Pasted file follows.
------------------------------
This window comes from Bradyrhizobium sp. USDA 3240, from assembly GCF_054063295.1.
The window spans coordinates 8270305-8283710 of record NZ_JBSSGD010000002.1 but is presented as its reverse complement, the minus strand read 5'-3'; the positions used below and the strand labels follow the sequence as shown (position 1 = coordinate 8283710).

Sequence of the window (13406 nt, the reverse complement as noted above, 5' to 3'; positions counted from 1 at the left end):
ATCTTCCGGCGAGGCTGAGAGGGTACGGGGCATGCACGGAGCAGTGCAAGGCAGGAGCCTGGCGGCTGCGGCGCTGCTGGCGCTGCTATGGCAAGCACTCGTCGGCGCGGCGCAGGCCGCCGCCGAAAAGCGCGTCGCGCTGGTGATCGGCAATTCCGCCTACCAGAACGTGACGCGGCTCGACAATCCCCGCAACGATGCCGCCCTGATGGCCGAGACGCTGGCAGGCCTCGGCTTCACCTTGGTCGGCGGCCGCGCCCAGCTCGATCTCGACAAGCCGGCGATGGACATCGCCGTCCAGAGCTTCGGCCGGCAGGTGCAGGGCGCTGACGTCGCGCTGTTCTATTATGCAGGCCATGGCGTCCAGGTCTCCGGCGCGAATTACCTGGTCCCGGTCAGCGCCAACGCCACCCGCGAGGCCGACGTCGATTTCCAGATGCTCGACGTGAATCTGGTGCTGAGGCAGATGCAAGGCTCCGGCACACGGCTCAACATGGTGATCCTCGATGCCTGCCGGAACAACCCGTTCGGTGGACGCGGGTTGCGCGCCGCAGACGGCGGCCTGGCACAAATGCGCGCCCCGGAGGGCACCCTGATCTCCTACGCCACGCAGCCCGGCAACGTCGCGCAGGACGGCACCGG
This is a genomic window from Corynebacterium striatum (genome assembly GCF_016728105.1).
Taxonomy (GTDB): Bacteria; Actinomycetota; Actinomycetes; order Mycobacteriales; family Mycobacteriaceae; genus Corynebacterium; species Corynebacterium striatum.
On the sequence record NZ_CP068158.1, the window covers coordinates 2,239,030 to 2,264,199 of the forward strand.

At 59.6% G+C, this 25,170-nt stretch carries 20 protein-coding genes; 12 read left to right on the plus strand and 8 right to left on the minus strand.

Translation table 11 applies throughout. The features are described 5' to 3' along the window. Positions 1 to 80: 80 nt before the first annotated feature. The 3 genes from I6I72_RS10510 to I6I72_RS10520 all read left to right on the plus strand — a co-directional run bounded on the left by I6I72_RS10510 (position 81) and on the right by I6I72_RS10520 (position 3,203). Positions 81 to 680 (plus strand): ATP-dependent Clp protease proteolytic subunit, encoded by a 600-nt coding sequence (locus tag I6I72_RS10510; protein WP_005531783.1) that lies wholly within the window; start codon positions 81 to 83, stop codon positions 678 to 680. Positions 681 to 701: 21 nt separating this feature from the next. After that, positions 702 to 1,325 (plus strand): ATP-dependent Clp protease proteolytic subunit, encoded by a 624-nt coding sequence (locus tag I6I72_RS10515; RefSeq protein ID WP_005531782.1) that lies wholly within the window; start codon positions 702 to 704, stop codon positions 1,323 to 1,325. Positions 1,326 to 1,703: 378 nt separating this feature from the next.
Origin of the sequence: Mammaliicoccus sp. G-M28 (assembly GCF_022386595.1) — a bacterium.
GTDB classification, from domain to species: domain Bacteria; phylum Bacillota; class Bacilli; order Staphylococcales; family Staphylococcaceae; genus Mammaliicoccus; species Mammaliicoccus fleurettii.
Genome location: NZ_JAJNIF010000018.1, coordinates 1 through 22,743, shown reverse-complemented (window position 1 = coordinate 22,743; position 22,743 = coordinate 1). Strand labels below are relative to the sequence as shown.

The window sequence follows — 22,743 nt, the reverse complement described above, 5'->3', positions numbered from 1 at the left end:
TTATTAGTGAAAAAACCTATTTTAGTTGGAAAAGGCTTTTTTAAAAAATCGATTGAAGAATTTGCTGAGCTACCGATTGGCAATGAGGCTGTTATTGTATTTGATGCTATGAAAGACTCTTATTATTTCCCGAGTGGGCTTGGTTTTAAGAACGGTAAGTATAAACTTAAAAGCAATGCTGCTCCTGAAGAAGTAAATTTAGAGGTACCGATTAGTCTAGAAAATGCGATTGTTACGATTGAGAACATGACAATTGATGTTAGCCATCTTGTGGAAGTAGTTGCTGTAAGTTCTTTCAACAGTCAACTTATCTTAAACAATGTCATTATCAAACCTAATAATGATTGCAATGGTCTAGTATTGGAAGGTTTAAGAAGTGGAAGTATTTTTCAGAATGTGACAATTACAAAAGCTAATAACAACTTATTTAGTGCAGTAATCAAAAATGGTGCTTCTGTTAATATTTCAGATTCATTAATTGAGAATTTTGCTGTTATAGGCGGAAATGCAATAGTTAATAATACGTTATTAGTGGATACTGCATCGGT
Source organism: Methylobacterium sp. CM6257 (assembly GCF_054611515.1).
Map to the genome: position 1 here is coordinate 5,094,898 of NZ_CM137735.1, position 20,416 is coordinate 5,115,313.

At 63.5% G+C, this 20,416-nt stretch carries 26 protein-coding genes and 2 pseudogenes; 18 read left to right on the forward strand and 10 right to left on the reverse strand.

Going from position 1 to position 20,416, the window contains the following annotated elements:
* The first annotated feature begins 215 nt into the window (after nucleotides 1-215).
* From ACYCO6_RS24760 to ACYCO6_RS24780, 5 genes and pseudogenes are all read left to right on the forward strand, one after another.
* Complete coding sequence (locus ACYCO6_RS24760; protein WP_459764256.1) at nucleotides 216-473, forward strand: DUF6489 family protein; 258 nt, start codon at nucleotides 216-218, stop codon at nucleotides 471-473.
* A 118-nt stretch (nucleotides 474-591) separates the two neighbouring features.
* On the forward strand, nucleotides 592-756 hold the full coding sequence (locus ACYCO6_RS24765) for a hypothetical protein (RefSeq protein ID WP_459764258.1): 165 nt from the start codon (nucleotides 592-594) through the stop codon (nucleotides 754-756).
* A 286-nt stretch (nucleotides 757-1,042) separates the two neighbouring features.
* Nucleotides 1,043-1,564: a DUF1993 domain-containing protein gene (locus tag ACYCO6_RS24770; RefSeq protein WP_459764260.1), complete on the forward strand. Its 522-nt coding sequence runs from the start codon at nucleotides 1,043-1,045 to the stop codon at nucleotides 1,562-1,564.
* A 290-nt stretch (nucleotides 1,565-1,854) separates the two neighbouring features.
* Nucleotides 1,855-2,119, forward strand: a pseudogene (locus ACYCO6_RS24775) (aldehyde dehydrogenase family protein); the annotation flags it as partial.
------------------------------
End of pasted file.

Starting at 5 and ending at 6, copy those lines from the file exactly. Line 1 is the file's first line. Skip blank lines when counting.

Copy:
This is a genomic window from Corynebacterium striatum (genome assembly GCF_016728105.1).
Taxonomy (GTDB): Bacteria; Actinomycetota; Actinomycetes; order Mycobacteriales; family Mycobacteriaceae; genus Corynebacterium; species Corynebacterium striatum.